I used to not really like salmon, or most fish for that matter. I don’t know why, all I can say is that it tended to taste too fishy!! Yes, that sounds ridiculous, but never mind. The smell also had something to do with it, and the texture, and the bones and also being presented with a plate with beady eyes peeping up at you. So not too many reasons! I still have a few issues with some seafood – more to do with the slimy (and rubbery) texture of things like oysters, mussels etc – they’re just strange and I don’t see how you can get enjoyment out of them, it does put me off a little bit. However, I’ve now seen the light and realised that eating a fillet of fish is so light and really refreshing, that I’m not sure why I had such a dislike of it. I guess your taste buds change as you get older – for example I now love wine, which wasn’t top of my list of things to drink when I was younger!
We invited my brother and his wife over for New Year’s Eve and I decided I’d go all out with the food. My sister-in-law is a veggie (but eats fish) so we thought a fish dish would be a good option as the men wouldn’t have liked just eating vegetables! I have to admit that I don’t cook fish very often (mainly because I don’t really know what I’m doing with it) so making a salmon en croute seemed like a good challenge, and the photos in the recipe book made it look sooooo delicious!
Yet again, the recipe is from my cooking hero, Mary Berry, from her latest book ‘Mary Berry Cooks the Perfect’ which we were given as a wedding pressie. It’s a fab book and does provide a great step by step guide on how to get things, well, perfect!
I haven’t included all the additional detailed tips/steps from the recipe book, so you’ll have to buy the book for the full recipe.
I have to say I was very impressed with the result and the watercress sauce was DELICIOUS and would work really well as an accompaniment to other fish dishes. It is definitely a great dish to do for a dinner party – looks very posh and tastes yummy. The other bonus was that it served 8 and there were only 4 of us so we got to eat the leftovers the next night! Perfect.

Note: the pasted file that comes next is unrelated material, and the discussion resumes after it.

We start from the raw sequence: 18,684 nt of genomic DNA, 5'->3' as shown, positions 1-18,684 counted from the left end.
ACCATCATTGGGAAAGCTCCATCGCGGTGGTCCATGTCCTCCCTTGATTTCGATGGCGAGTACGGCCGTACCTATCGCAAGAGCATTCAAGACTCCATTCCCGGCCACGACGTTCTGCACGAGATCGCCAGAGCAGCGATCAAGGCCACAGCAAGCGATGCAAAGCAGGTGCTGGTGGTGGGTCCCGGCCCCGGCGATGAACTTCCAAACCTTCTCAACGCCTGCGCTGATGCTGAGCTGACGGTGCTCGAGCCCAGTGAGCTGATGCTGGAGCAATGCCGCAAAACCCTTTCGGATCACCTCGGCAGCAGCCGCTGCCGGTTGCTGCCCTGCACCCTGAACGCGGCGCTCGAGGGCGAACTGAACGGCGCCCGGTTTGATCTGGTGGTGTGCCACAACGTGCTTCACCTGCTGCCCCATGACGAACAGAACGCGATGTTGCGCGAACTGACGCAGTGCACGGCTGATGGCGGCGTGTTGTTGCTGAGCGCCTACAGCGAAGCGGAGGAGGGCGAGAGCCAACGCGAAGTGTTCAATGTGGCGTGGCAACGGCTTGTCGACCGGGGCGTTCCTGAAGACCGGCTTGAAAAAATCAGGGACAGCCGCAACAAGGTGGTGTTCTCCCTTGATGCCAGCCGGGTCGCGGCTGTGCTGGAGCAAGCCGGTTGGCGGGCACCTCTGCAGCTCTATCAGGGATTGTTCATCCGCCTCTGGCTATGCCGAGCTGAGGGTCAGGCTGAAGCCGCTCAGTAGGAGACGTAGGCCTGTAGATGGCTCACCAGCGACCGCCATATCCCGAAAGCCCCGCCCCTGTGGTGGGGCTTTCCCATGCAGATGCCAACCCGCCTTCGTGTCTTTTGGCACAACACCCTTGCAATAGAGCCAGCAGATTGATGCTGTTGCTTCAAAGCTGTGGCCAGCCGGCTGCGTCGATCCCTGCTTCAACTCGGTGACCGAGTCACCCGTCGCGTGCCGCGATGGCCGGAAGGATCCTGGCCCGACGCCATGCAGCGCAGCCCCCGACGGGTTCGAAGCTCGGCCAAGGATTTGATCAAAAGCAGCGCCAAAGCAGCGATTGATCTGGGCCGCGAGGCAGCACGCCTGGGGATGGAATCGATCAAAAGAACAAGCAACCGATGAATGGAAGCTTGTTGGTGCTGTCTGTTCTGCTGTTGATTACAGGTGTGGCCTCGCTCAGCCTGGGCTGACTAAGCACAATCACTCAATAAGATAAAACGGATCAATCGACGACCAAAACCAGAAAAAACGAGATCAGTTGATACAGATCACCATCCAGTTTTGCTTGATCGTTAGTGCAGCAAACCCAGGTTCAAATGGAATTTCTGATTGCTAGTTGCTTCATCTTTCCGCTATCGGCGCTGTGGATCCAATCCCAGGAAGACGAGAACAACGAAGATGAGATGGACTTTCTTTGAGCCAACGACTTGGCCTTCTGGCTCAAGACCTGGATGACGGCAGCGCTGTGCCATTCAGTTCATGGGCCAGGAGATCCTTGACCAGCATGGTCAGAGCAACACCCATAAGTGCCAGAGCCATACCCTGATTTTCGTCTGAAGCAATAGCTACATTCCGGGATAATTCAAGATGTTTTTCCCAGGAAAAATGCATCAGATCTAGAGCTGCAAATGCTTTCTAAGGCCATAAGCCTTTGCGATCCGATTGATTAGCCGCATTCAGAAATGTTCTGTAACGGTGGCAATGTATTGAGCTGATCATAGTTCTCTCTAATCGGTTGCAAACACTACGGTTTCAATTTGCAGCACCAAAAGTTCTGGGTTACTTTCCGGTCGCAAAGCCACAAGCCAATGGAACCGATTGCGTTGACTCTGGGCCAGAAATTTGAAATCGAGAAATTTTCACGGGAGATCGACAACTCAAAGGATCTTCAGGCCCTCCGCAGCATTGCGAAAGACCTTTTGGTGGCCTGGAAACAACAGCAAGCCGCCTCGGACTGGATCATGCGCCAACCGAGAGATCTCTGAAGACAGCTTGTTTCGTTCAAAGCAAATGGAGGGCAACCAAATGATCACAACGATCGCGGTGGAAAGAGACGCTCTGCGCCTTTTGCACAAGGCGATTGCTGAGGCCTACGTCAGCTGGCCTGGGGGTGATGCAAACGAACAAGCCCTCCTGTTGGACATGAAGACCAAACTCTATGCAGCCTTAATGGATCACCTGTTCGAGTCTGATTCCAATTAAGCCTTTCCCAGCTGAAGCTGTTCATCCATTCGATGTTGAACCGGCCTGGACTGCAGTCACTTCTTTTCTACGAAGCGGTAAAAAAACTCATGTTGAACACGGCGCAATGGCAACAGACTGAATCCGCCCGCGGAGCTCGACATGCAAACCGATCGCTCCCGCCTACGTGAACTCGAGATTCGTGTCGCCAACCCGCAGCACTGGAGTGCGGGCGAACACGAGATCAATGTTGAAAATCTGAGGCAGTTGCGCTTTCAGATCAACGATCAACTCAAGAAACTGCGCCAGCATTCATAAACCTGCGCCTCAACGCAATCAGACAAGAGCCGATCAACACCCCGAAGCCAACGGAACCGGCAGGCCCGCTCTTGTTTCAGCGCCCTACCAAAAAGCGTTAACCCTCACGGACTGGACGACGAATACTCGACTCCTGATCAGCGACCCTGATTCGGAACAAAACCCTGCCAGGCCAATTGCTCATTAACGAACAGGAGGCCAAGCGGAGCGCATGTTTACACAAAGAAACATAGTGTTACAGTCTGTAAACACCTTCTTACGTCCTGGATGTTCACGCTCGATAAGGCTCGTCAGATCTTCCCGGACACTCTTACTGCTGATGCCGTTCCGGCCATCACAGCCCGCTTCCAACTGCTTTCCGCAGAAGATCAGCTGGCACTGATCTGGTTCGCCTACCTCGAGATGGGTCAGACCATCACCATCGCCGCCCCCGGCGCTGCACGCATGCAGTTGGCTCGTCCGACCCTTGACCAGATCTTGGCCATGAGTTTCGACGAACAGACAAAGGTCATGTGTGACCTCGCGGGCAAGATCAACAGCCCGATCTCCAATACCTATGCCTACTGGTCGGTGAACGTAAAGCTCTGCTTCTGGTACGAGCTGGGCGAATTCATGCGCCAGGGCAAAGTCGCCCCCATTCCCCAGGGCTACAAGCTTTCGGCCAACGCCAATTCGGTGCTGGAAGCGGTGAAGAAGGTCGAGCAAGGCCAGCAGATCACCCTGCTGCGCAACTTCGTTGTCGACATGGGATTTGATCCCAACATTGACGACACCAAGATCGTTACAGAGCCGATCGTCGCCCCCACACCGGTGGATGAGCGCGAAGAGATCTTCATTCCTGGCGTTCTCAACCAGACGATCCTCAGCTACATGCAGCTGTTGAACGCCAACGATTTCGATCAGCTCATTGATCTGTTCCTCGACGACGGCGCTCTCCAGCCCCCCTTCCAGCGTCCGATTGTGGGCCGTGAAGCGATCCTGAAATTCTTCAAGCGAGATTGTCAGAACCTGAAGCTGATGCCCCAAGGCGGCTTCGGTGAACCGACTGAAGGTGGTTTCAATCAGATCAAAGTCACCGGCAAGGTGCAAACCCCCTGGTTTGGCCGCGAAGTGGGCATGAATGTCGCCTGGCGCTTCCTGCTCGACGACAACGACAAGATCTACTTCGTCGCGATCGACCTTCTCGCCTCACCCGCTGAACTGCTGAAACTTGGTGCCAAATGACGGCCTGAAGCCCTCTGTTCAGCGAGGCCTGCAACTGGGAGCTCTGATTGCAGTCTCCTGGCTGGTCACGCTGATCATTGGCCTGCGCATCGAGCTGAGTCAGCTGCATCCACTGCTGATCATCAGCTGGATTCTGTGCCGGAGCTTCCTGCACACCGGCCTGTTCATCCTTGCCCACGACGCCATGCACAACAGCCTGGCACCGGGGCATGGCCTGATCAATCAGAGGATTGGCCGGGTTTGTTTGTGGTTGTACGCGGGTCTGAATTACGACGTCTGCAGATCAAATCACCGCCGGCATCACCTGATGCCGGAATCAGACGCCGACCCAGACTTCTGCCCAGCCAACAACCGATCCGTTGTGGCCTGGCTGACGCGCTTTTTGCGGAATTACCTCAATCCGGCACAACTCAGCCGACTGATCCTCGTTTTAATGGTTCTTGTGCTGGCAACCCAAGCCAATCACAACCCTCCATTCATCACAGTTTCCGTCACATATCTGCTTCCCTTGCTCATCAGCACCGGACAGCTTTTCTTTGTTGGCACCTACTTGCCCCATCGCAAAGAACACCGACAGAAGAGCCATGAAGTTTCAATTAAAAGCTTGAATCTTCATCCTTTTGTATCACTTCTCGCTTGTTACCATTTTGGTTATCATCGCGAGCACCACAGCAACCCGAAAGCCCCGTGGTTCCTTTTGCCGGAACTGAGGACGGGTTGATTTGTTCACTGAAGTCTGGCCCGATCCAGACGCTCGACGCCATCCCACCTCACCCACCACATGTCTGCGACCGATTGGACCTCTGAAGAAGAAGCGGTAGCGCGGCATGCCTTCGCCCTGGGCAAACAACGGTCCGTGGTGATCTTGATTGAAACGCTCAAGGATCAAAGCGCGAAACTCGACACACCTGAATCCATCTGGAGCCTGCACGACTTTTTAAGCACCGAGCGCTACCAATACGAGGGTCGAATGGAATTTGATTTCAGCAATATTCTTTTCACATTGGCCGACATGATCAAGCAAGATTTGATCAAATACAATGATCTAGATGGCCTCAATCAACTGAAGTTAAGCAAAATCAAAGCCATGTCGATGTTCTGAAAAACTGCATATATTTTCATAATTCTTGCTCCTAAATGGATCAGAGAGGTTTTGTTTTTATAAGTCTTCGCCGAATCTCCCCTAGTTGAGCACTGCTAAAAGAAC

Salmon en croute
- 3 tbsp olive oil
- 3 shallots, finely chopped
- 200g chestnut mushrooms, finely chopped
- 3 garlic cloves, finely chopped
- 1 tbsp lemon juice
- 125g watercress, chopped
- salt and pepper
- 2 tbsp full fat crème fraiche
- 750g puff pastry
- 2 skinned salmon fillets (500g each)
- 1 tbsp hot horseradish sauce (I’d add a bit more if you want more of a horseradish hit)
- 1 egg, beaten
For the sauce:
- 20g butter
- 1 shallot, finely chopped
- 15g plain flour
- 400ml veg stock
- 100g frozen peas
- 100g watercress, chopped
- 5 tbsp full-fat crème fraiche
- 1 tbsp fresh mint, finely chopped
Heat 2 tbsp oil in a large, not-stick frying pan. Add shallots and fry over medium heat for 3-4 mins or until softened, stirring occasionally. Increase the heat, stir in the mushrooms and garlic and fry for 4-5 mins or until liquid has evaporated. Add the lemon juice. Take pan off heat and mix in watercress until wilted. Season, transfer to a bowl and leave to cool, then stir in crème fraiche.
Preheat oven to 220C.
Roll out half the pastry onto a lightly floured surface. Trim to a rectangle 5cm larger all round than the salmon. Wrap pastry trimmings in cling film and set aside. Place out rolled out pastry onto large piece of baking paper. Lay one of the fillets in the middle of the pastry. Season and spread with horseradish sauce, then the mushroom/watercress mixture. After tasting it, I personally think it needed more horseradish sauce as it wasn’t really noticeable, so you might want to try 1.5-2 tbsp depending on your personal taste. Lay other fillet on top and season.
Roll out remaining pastry so it’s about 7.5cm wider and 5cm longer than the bottom pastry layer. Brush edge of bottom layer with beaten egg. Lay the pastry over the salmon and trim off excess to give 2cm edge all round. Press, score and crimp the edges. Re-roll pastry trimmings and cut into strips. Brush the croute with egg, lay strips over top in criss-cross pattern to decorate and brush these with egg.
Lift on to large baking sheet with baking paper still underneath. At this point you can put in fridge to chill until you need it (should be cooked same day though). Bake for 30 mins or until golden brown. Recommend checking after 20 mins and if too brown, cover with foil for last 10 mins.
To make the sauce:
Melt butter in medium pan. Stir in shallot and fry for 2-3 mins or until soft, but not browned. Stir in the flour and cook for 1 minute. Take pan off heat and slowly stir in stock. Return pan to medium-high heat, and cook until sauce has thickened slightly. Add peas and simmer for 2 mins.
Remove pan from heat, stir in watercress. Puree until smooth and set aside. When croute is done, remove from oven and leave to rest for 10 mins. Whilst it’s resting, stir the crème fraiche and mint into the sauce, season, and reheat. Serve up and wait for the applause!!
Did you know?
- ‘en croute’ means wrapped/cooked in a pastry crust
- pastry was originally a flour and water dough ‘paste’ invented by the Romans and was wrapped around meat before roasting. It wasn’t intended to be eaten, just used to retain meat juices and aroma.